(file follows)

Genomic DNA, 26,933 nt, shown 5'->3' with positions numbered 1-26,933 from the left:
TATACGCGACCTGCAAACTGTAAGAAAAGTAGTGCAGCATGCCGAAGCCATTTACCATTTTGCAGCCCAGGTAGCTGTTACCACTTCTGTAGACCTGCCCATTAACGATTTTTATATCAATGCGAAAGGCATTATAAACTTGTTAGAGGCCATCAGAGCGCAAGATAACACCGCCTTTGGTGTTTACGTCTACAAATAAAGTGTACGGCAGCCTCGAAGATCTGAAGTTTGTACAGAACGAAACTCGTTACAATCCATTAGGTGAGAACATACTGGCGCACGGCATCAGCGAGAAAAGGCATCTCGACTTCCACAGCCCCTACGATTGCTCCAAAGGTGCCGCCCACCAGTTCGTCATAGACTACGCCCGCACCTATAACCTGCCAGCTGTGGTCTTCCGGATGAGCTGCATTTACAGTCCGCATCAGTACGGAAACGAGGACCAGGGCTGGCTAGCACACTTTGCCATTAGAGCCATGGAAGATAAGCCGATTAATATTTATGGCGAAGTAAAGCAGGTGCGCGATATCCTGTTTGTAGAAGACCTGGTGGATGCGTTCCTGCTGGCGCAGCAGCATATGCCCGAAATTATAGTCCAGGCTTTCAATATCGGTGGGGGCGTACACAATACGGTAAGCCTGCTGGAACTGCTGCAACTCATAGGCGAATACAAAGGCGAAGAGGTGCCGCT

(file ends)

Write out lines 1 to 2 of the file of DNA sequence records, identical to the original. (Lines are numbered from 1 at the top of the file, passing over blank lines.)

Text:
Genomic DNA, 26,933 nt, shown 5'->3' with positions numbered 1-26,933 from the left:
TATACGCGACCTGCAAACTGTAAGAAAAGTAGTGCAGCATGCCGAAGCCATTTACCATTTTGCAGCCCAGGTAGCTGTTACCACTTCTGTAGACCTGCCCATTAACGATTTTTATATCAATGCGAAAGGCATTATAAACTTGTTAGAGGCCATCAGAGCGCAAGATAACACCGCCTTTGGTGTTTACGTCTACAAATAAAGTGTACGGCAGCCTCGAAGATCTGAAGTTTGTACAGAACGAAACTCGTTACAATCCATTAGGTGAGAACATACTGGCGCACGGCATCAGCGAGAAAAGGCATCTCGACTTCCACAGCCCCTACGATTGCTCCAAAGGTGCCGCCCACCAGTTCGTCATAGACTACGCCCGCACCTATAACCTGCCAGCTGTGGTCTTCCGGATGAGCTGCATTTACAGTCCGCATCAGTACGGAAACGAGGACCAGGGCTGGCTAGCACACTTTGCCATTAGAGCCATGGAAGATAAGCCGATTAATATTTATGGCGAAGTAAAGCAGGTGCGCGATATCCTGTTTGTAGAAGACCTGGTGGATGCGTTCCTGCTGGCGCAGCAGCATATGCCCGAAATTATAGTCCAGGCTTTCAATATCGGTGGGGGCGTACACAATACGGTAAGCCTGCTGGAACTGCTGCAACTCATAGGCGAATACAAAGGCGAAGAGGTGCCGCT